Multi-objective prioritization in human walking

Kirsty McDonald

Research output: ThesisDoctoral Thesis

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Minimization of metabolic energy cost is often thought of as a fundamental principle of legged locomotion. The objectives of human walking, however, are unlikely to be limited to minimizing metabolic demands. Among alternative/concurrent criteria, stability preservation and neurornechanical factors are objectives warranting further investigation. Through a series of studies this thesis challenges the dominant energetic paradigm and highlights the importance of neuromechanical factors, in particular muscle activation. This work also explores the mechanisms through which task-level objectives are achieved and provides support for targeted control of peripheral structures (e.g. joints) as opposed a higher-level whole-body center of mass control strategy.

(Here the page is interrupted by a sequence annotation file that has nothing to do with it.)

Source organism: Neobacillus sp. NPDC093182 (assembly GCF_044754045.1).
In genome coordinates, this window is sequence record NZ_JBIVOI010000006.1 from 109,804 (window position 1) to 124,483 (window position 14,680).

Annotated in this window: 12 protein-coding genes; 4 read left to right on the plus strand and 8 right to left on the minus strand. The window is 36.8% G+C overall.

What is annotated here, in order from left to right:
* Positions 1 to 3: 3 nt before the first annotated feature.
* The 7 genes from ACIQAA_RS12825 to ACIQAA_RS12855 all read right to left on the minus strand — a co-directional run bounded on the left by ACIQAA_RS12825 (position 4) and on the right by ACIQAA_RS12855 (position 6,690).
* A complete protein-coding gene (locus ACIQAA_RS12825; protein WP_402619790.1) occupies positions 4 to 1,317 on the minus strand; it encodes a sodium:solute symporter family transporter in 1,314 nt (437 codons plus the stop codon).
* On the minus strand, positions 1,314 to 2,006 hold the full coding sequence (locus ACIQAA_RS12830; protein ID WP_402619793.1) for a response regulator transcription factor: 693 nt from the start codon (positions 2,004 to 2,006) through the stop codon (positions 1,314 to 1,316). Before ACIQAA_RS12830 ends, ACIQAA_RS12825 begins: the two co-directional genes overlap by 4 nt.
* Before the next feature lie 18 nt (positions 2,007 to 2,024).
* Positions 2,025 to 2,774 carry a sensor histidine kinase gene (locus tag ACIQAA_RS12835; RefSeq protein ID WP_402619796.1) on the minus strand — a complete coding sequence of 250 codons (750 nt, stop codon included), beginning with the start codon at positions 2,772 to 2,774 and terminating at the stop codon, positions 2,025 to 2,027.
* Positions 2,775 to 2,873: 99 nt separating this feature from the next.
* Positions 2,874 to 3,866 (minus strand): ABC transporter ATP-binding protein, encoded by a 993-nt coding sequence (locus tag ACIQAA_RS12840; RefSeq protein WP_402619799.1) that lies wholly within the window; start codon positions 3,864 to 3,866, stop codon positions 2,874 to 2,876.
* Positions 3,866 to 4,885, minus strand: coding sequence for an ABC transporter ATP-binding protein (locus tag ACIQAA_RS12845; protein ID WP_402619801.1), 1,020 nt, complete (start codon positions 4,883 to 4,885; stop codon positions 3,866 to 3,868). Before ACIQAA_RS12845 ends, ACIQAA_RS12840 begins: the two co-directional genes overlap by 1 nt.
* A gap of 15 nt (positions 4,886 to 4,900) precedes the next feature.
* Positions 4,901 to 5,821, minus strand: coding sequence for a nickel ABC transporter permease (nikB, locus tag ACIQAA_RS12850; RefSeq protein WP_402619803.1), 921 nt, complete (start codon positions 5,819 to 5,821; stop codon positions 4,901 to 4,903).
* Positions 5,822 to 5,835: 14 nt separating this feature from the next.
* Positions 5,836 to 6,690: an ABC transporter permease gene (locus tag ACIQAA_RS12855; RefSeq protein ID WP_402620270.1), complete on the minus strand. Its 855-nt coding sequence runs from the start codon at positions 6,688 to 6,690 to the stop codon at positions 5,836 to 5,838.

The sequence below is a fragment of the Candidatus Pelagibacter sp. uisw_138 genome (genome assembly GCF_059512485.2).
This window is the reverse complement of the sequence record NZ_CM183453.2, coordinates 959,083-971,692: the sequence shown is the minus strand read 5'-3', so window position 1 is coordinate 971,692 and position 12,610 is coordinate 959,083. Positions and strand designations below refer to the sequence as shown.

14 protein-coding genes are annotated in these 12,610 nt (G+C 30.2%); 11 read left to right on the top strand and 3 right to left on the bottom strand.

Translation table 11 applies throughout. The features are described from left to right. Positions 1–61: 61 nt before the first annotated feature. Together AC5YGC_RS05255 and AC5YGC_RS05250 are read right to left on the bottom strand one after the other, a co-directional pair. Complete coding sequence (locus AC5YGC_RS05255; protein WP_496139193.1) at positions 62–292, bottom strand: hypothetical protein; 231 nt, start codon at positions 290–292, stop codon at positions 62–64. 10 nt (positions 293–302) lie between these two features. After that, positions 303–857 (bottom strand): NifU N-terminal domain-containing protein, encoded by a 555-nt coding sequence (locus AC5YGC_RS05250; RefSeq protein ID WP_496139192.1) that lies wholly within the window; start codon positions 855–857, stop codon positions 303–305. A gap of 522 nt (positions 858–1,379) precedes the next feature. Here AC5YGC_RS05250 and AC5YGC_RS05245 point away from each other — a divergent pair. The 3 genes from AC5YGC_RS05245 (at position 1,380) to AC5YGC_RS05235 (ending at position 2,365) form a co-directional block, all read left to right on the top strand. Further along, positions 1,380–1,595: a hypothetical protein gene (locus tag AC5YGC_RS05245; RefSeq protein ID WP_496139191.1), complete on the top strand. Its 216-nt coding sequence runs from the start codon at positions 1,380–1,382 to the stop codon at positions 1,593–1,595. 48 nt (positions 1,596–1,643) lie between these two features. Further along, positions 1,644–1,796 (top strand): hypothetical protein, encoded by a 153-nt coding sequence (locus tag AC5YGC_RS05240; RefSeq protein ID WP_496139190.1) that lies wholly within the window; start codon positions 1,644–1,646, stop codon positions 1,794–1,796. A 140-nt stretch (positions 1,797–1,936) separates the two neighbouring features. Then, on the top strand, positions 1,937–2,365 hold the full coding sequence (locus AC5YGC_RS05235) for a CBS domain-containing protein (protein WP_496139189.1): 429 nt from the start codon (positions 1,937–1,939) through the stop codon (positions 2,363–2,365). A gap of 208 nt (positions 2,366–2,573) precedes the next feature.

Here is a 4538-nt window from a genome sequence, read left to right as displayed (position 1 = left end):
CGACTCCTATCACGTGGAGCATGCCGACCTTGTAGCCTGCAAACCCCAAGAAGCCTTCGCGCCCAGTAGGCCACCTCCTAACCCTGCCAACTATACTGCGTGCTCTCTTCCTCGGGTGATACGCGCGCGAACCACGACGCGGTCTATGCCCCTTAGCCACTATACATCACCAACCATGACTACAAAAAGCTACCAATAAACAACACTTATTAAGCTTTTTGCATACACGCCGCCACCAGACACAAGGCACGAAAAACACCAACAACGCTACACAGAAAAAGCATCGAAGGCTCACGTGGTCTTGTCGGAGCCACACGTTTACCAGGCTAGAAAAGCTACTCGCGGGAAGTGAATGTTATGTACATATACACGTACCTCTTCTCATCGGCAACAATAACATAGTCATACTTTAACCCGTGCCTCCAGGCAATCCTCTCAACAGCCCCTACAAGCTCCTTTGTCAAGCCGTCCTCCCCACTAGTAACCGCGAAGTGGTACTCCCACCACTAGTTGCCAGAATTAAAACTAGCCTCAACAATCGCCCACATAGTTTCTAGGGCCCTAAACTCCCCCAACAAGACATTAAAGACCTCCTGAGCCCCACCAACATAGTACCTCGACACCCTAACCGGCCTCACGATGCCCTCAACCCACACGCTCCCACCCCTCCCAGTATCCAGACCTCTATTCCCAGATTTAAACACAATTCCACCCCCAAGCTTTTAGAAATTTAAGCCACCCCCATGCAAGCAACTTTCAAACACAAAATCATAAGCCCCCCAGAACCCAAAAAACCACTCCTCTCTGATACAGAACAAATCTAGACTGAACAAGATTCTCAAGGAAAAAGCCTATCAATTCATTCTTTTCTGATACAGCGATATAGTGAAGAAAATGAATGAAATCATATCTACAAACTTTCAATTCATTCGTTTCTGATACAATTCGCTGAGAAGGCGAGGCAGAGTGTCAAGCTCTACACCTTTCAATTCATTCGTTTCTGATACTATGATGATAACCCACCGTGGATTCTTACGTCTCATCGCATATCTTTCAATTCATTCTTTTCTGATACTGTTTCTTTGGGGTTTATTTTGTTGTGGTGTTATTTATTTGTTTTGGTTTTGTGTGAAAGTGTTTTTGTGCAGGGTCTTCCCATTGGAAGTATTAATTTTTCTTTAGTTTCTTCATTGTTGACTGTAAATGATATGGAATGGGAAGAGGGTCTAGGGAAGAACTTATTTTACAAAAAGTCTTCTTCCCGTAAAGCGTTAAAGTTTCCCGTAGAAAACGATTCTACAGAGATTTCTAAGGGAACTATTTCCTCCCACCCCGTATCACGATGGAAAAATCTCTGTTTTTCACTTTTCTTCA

Original languageEnglish
QualificationDoctor of Philosophy
Awarding Institution
  • The University of Western Australia
  • Lay, Brendan, Supervisor
  • Rubenson, Jonas, Supervisor
  • Donnelly, Jon , Supervisor, External person
Award date2 Aug 2018
Publication statusUnpublished - 2018


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